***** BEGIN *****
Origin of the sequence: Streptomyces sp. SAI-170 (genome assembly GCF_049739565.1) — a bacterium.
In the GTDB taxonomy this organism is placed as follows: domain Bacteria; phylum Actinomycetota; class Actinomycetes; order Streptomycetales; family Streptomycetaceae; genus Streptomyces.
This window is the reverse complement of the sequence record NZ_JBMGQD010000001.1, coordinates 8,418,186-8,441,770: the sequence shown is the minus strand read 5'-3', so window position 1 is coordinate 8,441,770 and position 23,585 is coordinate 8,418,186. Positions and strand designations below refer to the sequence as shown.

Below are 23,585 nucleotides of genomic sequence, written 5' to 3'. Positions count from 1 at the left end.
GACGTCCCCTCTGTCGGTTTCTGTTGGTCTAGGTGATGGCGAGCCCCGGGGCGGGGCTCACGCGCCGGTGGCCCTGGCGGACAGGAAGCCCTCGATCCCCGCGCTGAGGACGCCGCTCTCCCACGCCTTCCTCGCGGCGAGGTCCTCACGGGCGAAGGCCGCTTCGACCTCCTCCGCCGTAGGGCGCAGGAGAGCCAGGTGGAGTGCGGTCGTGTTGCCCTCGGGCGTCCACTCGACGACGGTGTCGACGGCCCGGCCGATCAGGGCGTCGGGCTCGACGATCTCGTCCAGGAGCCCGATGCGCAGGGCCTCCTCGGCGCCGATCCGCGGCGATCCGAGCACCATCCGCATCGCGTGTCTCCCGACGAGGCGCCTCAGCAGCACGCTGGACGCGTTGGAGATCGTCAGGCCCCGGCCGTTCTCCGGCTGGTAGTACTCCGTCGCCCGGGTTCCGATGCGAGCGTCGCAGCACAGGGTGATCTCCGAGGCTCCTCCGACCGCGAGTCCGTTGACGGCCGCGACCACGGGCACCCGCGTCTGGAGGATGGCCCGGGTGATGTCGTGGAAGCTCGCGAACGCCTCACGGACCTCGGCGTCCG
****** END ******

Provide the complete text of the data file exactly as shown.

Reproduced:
Origin of the sequence: Streptomyces sp. SAI-170 (genome assembly GCF_049739565.1) — a bacterium.
In the GTDB taxonomy this organism is placed as follows: domain Bacteria; phylum Actinomycetota; class Actinomycetes; order Streptomycetales; family Streptomycetaceae; genus Streptomyces.
This window is the reverse complement of the sequence record NZ_JBMGQD010000001.1, coordinates 8,418,186-8,441,770: the sequence shown is the minus strand read 5'-3', so window position 1 is coordinate 8,441,770 and position 23,585 is coordinate 8,418,186. Positions and strand designations below refer to the sequence as shown.

Below are 23,585 nucleotides of genomic sequence, written 5' to 3'. Positions count from 1 at the left end.
GACGTCCCCTCTGTCGGTTTCTGTTGGTCTAGGTGATGGCGAGCCCCGGGGCGGGGCTCACGCGCCGGTGGCCCTGGCGGACAGGAAGCCCTCGATCCCCGCGCTGAGGACGCCGCTCTCCCACGCCTTCCTCGCGGCGAGGTCCTCACGGGCGAAGGCCGCTTCGACCTCCTCCGCCGTAGGGCGCAGGAGAGCCAGGTGGAGTGCGGTCGTGTTGCCCTCGGGCGTCCACTCGACGACGGTGTCGACGGCCCGGCCGATCAGGGCGTCGGGCTCGACGATCTCGTCCAGGAGCCCGATGCGCAGGGCCTCCTCGGCGCCGATCCGCGGCGATCCGAGCACCATCCGCATCGCGTGTCTCCCGACGAGGCGCCTCAGCAGCACGCTGGACGCGTTGGAGATCGTCAGGCCCCGGCCGTTCTCCGGCTGGTAGTACTCCGTCGCCCGGGTTCCGATGCGAGCGTCGCAGCACAGGGTGATCTCCGAGGCTCCTCCGACCGCGAGTCCGTTGACGGCCGCGACCACGGGCACCCGCGTCTGGAGGATGGCCCGGGTGATGTCGTGGAAGCTCGCGAACGCCTCACGGACCTCGGCGTCCG